Who will prevail? Will it be Renaissance Pictures, which was formed in 1979 by producer-director Sam Raimi, producer Robert Tapert and actor-producer Bruce Campbell for the sole purpose of making the first film, or will it be Award Pictures, which says it plans to make a fourth film in the series? Read on for all the details...
This whole ordeal started when Award Pictures announced that they were planning on resurrecting the Evil Dead franchise which hasn't saw a new film since 1992's Army of Darkness. Allegedly Raimi now has intentions of his own to bring forth another sequel which will be produced by Sony Pictures and FilmDistrict and he feels that Arrow is interfering with his plans.
For their defense, Award Pictures is using a comment that was made in a 2000 book in which Raimi stated that he would never do a sequel as proof that the "Evil Dead" trademark was abandoned by the producer-director. As a result he company now believe that it is the new primary trademark holder of the film title.
The lawsuit should teach a valuable lesson to all those in Hollywood who attempt to lower expectations among fans and the media for a sequel to a cult hit.
Renaissance says in its lawsuit that fans "have long been eager for another installment," and Raimi finally announced last year he would co-write and co-produce a remake of the original. Shortly before the announcement, Renaissance went to the U.S. Trademark Office to register the mark.
One unforeseeable problem occurred - Award Pictures filed an objection, claiming they were also preparing for their own Evil Dead film. The company stated that Renaissance's hold on "Evil Dead" was abandoned and thus, Award Pictures should be deemed as being a prior user.
In an effort to show this "abandonment," Award Pictures pointed to the comments attributed to Tapert and Raimi in the 2000 book, The Evil Dead Companion: "Ha," said Rob and Sam. "We're never going to do a sequel."
"This statement is a public declaration by the defendant that the defendant abandoned the alleged 'mark,' Evil Dead, decades ago," says Award Pictures in papers to the USPTO's Trademark Trial and Appeal Board.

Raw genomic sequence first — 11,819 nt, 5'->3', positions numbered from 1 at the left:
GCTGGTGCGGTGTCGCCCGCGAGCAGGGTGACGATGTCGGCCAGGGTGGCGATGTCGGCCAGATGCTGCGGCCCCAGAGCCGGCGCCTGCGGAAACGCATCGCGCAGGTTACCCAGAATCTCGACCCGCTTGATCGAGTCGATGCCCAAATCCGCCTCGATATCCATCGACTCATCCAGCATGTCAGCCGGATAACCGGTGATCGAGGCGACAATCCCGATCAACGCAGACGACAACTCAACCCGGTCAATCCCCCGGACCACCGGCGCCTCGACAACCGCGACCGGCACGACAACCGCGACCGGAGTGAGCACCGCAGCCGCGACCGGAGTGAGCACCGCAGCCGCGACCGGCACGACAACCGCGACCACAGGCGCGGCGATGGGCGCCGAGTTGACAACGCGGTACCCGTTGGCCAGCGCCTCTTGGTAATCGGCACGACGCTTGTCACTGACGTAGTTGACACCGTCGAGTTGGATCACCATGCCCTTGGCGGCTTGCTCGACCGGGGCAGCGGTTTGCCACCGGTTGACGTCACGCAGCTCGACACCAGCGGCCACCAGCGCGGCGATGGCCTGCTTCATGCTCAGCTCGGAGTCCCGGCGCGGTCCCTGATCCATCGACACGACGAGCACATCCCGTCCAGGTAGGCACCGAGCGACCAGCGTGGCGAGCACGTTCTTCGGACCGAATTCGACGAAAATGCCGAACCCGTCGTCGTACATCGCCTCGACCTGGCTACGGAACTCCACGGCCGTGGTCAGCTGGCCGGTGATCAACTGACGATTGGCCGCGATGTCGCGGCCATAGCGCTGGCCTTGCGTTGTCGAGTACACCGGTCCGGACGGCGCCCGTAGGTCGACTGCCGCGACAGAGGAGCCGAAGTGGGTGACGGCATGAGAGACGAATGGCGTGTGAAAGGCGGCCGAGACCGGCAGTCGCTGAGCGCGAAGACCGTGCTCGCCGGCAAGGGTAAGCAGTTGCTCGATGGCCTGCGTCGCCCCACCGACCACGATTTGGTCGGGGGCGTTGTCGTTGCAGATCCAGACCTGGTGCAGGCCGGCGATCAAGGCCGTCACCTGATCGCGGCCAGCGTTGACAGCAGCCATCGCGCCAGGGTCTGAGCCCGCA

Award Pictures then goes on to say that even if Evil Dead was a valid mark upon the release of the first film, the sequels can't be counted as continued use because they were both "works for hire" and "single works." Additionally, the company points to 20 other motion pictures that have used Evil Dead within their title over the years, saying that Renaissance has exhibited "uncontrolled, unregulated and undefended use of Evil Dead." Finally, Award says Renaissance's purported trademark claims constitute a defrauding of others in the entertainment industry.
As a result, Renaissance has decided to strike back this week by issuing a lawsuit against Award Pictures, saying it indeed has used its mark, for example licensing Evil Dead video games, dolls, clothing, memorabilia, comic books, etc.
According to the lawsuit, "As a result of Renaissance's use of the Evil Dead mark and the cult success of the films and related products, the Evil Dead mark has acquired enormous value, has become famous among the relevant consuming public and motion picture trade and is recognized as identifying and distinguishing Renaissance exclusively and uniquely as the source of goods sold and services provided under the Evil Dead mark."
Renaissance claims that Award Pictures' planned film entitled Evil Dead 4: Consequences, is intended to cause confusion to consumers and that the key plot elements and character names "would inevitably infringe Renaissance's copyright rights in The Evil Dead." Alleging trademark infringement, false advertising and injury to business reputation, Renaissance is asking for an injunction against further infringement and further monetary damages.
So the moral to this whole story is this -- If you're a director or a producer in Hollywood, then you should be more careful about what you say, especially if it's going to be published.
Please let us know your thoughts on this whole drama which is unfolding even as your reading this. I would personally rather see a fourth film from Raimi and company.